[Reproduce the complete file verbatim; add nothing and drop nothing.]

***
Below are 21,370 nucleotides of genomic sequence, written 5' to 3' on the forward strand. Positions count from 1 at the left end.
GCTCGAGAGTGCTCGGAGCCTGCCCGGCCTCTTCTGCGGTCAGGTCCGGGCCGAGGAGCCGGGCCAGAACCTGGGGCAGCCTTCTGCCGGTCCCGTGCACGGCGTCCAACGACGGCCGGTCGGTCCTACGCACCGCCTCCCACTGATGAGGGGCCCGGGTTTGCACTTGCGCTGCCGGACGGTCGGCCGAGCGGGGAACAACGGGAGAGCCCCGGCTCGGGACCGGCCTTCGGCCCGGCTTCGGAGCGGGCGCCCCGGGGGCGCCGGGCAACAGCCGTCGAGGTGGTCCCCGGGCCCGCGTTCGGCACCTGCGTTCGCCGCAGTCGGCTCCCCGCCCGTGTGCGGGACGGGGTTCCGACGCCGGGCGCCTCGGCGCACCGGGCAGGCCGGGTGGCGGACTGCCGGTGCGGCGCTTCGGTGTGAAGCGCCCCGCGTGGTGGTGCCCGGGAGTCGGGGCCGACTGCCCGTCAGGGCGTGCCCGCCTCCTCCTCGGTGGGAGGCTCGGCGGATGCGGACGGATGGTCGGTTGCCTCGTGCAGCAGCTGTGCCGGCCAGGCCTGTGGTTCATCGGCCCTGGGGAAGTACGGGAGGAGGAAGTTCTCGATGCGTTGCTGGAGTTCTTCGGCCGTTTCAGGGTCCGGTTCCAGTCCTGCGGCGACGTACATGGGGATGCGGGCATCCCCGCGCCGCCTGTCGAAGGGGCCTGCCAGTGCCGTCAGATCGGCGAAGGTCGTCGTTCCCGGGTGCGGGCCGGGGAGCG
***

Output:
Below are 21,370 nucleotides of genomic sequence, written 5' to 3' on the forward strand. Positions count from 1 at the left end.
GCTCGAGAGTGCTCGGAGCCTGCCCGGCCTCTTCTGCGGTCAGGTCCGGGCCGAGGAGCCGGGCCAGAACCTGGGGCAGCCTTCTGCCGGTCCCGTGCACGGCGTCCAACGACGGCCGGTCGGTCCTACGCACCGCCTCCCACTGATGAGGGGCCCGGGTTTGCACTTGCGCTGCCGGACGGTCGGCCGAGCGGGGAACAACGGGAGAGCCCCGGCTCGGGACCGGCCTTCGGCCCGGCTTCGGAGCGGGCGCCCCGGGGGCGCCGGGCAACAGCCGTCGAGGTGGTCCCCGGGCCCGCGTTCGGCACCTGCGTTCGCCGCAGTCGGCTCCCCGCCCGTGTGCGGGACGGGGTTCCGACGCCGGGCGCCTCGGCGCACCGGGCAGGCCGGGTGGCGGACTGCCGGTGCGGCGCTTCGGTGTGAAGCGCCCCGCGTGGTGGTGCCCGGGAGTCGGGGCCGACTGCCCGTCAGGGCGTGCCCGCCTCCTCCTCGGTGGGAGGCTCGGCGGATGCGGACGGATGGTCGGTTGCCTCGTGCAGCAGCTGTGCCGGCCAGGCCTGTGGTTCATCGGCCCTGGGGAAGTACGGGAGGAGGAAGTTCTCGATGCGTTGCTGGAGTTCTTCGGCCGTTTCAGGGTCCGGTTCCAGTCCTGCGGCGACGTACATGGGGATGCGGGCATCCCCGCGCCGCCTGTCGAAGGGGCCTGCCAGTGCCGTCAGATCGGCGAAGGTCGTCGTTCCCGGGTGCGGGCCGGGGAGCG